The Master’s Degree in Public Archaeology is a 2 year program of coursework and practical application designed to prepare students for a range of professional positions. The degree is offered through the Anthropology Department and in conjunction with the Public Archaeology Facility (PAF). Our focus is on the intersection between archaeology and its many publics. As such, graduates can expect to find employment in both the private and governmental sectors, including federal, state, tribal, and local agencies, engineering firms, environmental firms, architectural design companies, and energy companies. Education- and museum-based archaeologists work for schools, agencies that define policies for educational initiatives, heritage organizations that work directly with descendant communities, institutions that award and administer grants, and museums that are both privately and publicly funded. [Learn More] or  [MAPA Facebook]

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Bears Ears (Revisited) – All About Landscapes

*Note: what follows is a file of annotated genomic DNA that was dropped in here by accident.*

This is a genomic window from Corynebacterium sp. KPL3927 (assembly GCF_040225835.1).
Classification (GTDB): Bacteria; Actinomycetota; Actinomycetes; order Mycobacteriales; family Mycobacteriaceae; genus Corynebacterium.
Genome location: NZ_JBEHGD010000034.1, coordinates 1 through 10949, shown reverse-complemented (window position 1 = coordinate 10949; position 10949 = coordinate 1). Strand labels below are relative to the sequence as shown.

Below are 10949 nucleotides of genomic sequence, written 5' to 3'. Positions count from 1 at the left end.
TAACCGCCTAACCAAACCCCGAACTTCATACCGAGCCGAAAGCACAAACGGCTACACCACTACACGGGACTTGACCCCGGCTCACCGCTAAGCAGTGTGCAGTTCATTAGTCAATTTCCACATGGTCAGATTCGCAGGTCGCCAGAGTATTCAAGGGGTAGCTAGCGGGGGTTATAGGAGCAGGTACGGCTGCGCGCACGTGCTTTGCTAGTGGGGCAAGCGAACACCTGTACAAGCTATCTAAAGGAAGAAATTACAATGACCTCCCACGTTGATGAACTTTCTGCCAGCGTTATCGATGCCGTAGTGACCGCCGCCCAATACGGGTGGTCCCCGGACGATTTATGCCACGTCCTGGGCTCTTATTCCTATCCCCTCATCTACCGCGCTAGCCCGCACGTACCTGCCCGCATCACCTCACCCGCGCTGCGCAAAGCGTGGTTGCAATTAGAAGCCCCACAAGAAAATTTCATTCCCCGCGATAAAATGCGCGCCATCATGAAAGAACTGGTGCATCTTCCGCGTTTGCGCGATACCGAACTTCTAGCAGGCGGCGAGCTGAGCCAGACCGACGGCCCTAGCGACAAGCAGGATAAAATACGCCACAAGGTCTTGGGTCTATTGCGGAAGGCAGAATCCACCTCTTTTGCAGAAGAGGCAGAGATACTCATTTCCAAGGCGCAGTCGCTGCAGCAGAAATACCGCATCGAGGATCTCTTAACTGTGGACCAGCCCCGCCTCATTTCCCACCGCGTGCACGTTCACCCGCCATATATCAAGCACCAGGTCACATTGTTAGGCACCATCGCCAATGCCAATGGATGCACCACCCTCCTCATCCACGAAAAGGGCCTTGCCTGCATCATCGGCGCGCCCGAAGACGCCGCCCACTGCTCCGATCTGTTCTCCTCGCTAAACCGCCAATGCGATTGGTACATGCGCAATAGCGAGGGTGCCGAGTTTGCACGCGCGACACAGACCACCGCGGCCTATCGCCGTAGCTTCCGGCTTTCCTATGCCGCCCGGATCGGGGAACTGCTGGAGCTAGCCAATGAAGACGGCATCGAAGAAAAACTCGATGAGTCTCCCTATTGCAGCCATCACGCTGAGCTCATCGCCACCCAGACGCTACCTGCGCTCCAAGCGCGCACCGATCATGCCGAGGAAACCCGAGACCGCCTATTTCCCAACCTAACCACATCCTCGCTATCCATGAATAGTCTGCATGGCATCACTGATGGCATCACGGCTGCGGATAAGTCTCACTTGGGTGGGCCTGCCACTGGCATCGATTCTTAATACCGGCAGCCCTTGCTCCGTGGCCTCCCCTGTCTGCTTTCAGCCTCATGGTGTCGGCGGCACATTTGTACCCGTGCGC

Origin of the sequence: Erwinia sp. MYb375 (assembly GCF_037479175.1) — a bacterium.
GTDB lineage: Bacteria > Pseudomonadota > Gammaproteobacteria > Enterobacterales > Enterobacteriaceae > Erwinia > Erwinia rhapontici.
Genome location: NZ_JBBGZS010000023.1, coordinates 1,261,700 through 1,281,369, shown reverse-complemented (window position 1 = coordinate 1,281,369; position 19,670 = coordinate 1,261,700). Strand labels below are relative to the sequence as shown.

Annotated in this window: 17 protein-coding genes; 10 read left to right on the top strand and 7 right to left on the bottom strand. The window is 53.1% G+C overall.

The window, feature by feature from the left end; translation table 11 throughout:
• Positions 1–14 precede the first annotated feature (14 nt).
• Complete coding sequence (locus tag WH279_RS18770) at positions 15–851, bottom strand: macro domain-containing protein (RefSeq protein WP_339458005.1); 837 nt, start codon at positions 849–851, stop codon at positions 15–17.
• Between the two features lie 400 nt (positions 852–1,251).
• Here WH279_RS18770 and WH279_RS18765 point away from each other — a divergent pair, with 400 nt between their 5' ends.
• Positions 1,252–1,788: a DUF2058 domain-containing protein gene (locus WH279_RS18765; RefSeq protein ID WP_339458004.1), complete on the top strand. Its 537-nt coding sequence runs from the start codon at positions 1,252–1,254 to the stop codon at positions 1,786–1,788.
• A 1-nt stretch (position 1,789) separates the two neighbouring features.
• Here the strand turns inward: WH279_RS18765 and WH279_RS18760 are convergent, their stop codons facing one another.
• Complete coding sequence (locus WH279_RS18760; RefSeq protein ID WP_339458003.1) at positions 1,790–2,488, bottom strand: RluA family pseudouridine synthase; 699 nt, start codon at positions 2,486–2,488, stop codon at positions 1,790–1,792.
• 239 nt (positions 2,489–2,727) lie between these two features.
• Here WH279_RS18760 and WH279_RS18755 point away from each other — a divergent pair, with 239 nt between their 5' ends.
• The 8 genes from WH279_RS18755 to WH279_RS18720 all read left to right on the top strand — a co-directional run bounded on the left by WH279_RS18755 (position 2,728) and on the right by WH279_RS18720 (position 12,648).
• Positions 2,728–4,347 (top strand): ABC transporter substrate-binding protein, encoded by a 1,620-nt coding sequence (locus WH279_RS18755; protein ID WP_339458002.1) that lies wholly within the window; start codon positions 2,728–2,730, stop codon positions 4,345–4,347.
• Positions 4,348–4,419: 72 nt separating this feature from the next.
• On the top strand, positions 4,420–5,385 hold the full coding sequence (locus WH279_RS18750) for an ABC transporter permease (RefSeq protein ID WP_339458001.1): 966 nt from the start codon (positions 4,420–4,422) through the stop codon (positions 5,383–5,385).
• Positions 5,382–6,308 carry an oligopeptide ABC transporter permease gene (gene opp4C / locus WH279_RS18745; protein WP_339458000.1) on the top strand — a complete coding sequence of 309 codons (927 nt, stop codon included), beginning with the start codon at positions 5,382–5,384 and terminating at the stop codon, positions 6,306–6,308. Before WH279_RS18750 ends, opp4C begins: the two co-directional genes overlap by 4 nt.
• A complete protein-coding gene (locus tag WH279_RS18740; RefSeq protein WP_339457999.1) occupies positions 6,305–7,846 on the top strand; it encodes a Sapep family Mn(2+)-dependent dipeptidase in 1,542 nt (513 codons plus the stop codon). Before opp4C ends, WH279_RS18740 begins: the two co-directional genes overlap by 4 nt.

Howdy! Last September, I wrote about the controversy surrounding the creation of Bears Ears National Monument, in Utah. I argued that while we as a nation have inherited the public lands of Southeastern Utah, that does not necessarily mean we own them. Furthermore, I suggested that as a consequence of the history of power relations in the U.S. West, “local” communities should not have “disproportionate power and authority to dictate land management strategies” on adjacent public lands. At the time, it was not certain whether or not the monument would be created. Well, in the waning days of his administration, President Obama used his authority under the Antiquities Act of 1906 to designate a new 1.35 million acre national monument – Bears Ears became a reality. The designation was applauded by conservationists, environmental groups, archaeologists and tribal groups. For others, the monument came as a bitter pill, and opponents of the designation decried it as a “federal land grab.” Considering that nearly all the acreage that became Bears Ears National Monument was already administered by either the Forest Service or Bureau of Land Management, I’m not entirely sure who the federal government “grabbed” it from. I presume that opponents are referring to the possible removal of vast [Read More]

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